On February 20th, 2009, my mother passed away. I was nine years old - and dear god the two days leading up to her death will forever be stained in my memory - just like on how the events of 9/11 is stained into older people. I remember the fainting smell, the yelling, the crying, the intensity, and finally the rebirth. On February 18th, 2009, around 9 PM at night, I hear intense yelling in the other room - "DONNA, CAN YOU HEAR ME? DO I NEED TO CALL AN AMBULANCE?" And I remember specifically an unsettling feeling in my stomach, I didn't know what was going on. Moments later an ambulance and firetruck lit up our front yard, I ran upstairs out of fright and watched two men with jet-black shirts rush in and take my mom away. The family suddenly scrambled, I was thrown into a car with my sister, Joy. I have never seen anyone so hysterical before in front of my own two eyes - and she bolted the car straight to the hospital. It was just me and my sister in her car, everyone else went in a different car, the entire car ride was dead silent. I simply didn't know what to say.
We were at the hospital for what felt like hours. While waiting my father said she is going under a CAT scan right now, which confused me because I thought it had something to do with cats. It was that day when my father taught me what a CAT scan is - it is basically a brain scan to figure out what was happening with her. I later fell asleep looking at magazine pictures. The next day at home, my father brought me in his room privately and told me that mom was going to be submitted to a hospice. I actually knew what that was, and my body went cold, emotionless, lifeless. I remember so many thoughts flowing through my mind - I can't even point out a specific one. It was at this moment, the family came together. Grandparents flew in immediately from Kansas, my brother came back home when he learned the news, Gigi - a very important friend with my mom - all of them came in, and we went to visit my mom at the hospice.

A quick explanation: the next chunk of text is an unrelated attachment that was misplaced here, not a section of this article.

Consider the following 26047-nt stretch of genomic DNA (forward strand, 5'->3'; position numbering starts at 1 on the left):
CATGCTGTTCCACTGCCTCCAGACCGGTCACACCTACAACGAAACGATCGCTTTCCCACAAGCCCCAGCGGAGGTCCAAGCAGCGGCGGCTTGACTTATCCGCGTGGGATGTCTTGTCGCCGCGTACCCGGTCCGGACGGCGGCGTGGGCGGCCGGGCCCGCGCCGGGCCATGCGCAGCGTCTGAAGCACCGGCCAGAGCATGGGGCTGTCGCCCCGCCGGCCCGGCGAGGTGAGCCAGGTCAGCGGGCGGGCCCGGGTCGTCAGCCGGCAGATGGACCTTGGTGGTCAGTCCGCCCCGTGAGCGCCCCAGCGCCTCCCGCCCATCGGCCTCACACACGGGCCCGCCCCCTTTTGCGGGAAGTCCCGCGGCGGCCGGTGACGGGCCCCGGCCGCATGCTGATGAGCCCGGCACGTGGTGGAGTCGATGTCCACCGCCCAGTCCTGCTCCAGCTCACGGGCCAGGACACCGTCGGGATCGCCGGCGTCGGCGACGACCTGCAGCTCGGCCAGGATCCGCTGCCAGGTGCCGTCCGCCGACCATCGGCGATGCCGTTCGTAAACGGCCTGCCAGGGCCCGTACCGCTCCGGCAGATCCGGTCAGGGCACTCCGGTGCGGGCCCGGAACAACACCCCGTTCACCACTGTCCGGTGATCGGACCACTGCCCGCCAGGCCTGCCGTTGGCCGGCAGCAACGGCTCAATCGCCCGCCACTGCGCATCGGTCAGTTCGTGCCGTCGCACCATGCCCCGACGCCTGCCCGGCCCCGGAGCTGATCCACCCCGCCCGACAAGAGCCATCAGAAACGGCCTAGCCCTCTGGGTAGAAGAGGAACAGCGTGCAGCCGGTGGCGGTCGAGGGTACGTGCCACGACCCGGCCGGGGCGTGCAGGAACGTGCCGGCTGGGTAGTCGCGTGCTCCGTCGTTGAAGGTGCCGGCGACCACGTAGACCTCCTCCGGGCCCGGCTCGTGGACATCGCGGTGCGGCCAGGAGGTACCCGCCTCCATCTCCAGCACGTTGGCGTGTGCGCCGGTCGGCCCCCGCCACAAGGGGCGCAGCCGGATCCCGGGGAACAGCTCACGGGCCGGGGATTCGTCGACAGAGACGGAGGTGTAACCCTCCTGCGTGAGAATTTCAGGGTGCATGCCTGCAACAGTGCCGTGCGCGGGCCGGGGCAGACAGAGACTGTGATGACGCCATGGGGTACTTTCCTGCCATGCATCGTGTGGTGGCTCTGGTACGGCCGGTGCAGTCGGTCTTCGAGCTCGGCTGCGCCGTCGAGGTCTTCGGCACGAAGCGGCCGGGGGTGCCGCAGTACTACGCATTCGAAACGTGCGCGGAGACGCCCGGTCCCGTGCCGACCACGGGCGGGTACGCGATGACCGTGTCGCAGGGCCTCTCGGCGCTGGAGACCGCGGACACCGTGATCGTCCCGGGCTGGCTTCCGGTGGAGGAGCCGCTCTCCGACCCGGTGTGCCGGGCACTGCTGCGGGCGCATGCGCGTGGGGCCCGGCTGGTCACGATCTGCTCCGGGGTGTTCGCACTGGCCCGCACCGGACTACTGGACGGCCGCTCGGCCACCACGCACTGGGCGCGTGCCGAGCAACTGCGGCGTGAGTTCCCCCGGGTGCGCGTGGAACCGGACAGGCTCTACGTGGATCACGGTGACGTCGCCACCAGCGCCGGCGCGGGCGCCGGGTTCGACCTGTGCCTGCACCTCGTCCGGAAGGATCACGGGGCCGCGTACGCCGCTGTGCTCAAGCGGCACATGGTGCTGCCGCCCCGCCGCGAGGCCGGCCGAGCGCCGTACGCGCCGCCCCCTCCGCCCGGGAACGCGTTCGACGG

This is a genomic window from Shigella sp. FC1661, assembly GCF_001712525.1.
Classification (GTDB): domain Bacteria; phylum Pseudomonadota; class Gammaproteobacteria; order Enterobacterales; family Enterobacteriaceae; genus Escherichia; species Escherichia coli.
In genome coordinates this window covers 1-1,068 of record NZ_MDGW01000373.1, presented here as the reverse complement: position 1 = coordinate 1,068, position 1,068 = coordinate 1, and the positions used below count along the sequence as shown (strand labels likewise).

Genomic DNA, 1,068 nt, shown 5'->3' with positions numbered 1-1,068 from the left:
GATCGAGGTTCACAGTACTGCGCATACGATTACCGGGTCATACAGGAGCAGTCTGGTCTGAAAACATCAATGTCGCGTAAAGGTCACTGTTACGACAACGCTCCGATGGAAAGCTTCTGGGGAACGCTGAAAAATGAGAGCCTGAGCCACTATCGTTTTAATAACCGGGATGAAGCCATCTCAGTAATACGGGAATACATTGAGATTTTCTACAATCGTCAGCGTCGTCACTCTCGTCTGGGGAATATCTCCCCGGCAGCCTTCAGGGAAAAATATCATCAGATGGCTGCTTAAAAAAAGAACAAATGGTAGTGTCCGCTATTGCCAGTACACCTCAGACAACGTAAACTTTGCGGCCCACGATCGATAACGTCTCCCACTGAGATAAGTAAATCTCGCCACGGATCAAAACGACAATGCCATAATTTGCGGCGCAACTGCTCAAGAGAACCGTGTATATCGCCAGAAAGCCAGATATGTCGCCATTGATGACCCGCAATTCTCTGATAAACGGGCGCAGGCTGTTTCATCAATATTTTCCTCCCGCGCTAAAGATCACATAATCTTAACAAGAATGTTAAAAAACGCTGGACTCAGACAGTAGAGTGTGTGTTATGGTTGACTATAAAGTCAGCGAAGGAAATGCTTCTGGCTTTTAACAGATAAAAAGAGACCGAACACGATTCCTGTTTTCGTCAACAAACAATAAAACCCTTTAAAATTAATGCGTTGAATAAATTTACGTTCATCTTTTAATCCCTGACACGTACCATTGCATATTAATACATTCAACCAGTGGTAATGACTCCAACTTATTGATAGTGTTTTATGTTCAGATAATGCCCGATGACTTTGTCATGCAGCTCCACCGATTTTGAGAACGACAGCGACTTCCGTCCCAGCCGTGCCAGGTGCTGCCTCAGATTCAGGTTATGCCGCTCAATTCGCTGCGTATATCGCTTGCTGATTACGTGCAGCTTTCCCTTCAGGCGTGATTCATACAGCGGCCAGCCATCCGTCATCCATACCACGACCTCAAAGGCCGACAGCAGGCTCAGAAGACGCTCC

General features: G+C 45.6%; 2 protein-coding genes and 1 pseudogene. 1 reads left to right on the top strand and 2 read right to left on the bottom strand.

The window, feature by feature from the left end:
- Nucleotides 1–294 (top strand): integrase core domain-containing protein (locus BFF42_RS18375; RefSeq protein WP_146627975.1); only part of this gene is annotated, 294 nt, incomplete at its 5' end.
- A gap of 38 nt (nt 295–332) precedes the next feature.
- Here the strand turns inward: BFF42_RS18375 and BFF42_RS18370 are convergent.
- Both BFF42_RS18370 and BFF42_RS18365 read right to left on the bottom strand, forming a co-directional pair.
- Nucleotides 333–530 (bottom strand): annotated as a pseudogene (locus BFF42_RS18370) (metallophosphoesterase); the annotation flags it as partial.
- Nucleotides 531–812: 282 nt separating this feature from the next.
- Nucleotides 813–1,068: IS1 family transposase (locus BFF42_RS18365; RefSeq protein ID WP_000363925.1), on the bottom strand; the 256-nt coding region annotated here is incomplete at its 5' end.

At the hospice we learned that my mom lost her ability to talk, see, and move. Nothing could've prepared my other sister, Faith, for this. She broke down in massive trembles and tears while my grandmother tried to console her. While we were in the room, we learned that she can still hear us - it was then we said our final goodbyes, how much we loved her, how she was the most caring mom a daughter or son can ever have, on how God will be with her soon with his infinite love, on how we will see her soon. Christ almighty there was not a single dry eye in the room.
Later that night, back at home at 2 AM, my father came into my room and woke me up and he simply said "it happened". The family gathered, and took multiple cars back to the hospice. In the hospice we saw mom for one last time. She looked like a pale angel... As if every scar, pimple, and birthmark disappeared. Her face was so clear, smooth, and pale. We gathered around her body, and that is when rebirth happened. Through all the pain, suffering, and misery we were able to discuss all the good times we had. Joy said that she feels the angels in the room, taking away all the pain - my dad was proud and happy she felt. When the discussing was over, we each stood up and kissed my mother's forehead, and walked out of the room. Faith broke down even harder, I remember her tomato red face, her pouring tears, the shaking muscles - it was an insane emotional overload. I was in Faith's car on the way back home and I cheered her up by being blindly optimistic. Something about a 9 year old kid saying "everything will be okay" made her so relieved and happy.